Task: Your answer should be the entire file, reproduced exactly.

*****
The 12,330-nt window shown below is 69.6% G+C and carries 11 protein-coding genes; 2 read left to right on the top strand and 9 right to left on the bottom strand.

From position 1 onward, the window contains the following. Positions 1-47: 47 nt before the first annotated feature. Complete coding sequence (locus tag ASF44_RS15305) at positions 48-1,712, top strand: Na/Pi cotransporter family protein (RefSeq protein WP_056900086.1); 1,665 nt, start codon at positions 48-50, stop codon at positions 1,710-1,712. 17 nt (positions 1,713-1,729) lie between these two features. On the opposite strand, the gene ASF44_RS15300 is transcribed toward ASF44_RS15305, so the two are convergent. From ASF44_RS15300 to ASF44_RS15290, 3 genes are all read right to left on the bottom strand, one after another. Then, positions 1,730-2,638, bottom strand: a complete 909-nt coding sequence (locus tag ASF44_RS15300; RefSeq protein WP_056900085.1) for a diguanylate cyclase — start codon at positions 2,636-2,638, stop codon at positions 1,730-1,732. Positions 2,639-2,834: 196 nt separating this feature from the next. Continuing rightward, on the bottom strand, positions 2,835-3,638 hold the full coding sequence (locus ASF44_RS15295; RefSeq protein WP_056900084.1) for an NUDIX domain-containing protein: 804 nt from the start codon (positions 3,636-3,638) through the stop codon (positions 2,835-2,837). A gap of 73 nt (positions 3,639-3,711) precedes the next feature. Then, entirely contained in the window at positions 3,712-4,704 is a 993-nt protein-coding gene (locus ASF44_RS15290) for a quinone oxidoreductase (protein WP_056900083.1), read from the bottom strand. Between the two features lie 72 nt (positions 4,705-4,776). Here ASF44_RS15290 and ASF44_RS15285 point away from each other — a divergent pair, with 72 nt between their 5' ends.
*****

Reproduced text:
The 12,330-nt window shown below is 69.6% G+C and carries 11 protein-coding genes; 2 read left to right on the top strand and 9 right to left on the bottom strand.

From position 1 onward, the window contains the following. Positions 1-47: 47 nt before the first annotated feature. Complete coding sequence (locus tag ASF44_RS15305) at positions 48-1,712, top strand: Na/Pi cotransporter family protein (RefSeq protein WP_056900086.1); 1,665 nt, start codon at positions 48-50, stop codon at positions 1,710-1,712. 17 nt (positions 1,713-1,729) lie between these two features. On the opposite strand, the gene ASF44_RS15300 is transcribed toward ASF44_RS15305, so the two are convergent. From ASF44_RS15300 to ASF44_RS15290, 3 genes are all read right to left on the bottom strand, one after another. Then, positions 1,730-2,638, bottom strand: a complete 909-nt coding sequence (locus tag ASF44_RS15300; RefSeq protein WP_056900085.1) for a diguanylate cyclase — start codon at positions 2,636-2,638, stop codon at positions 1,730-1,732. Positions 2,639-2,834: 196 nt separating this feature from the next. Continuing rightward, on the bottom strand, positions 2,835-3,638 hold the full coding sequence (locus ASF44_RS15295; RefSeq protein WP_056900084.1) for an NUDIX domain-containing protein: 804 nt from the start codon (positions 3,636-3,638) through the stop codon (positions 2,835-2,837). A gap of 73 nt (positions 3,639-3,711) precedes the next feature. Then, entirely contained in the window at positions 3,712-4,704 is a 993-nt protein-coding gene (locus ASF44_RS15290) for a quinone oxidoreductase (protein WP_056900083.1), read from the bottom strand. Between the two features lie 72 nt (positions 4,705-4,776). Here ASF44_RS15290 and ASF44_RS15285 point away from each other — a divergent pair, with 72 nt between their 5' ends.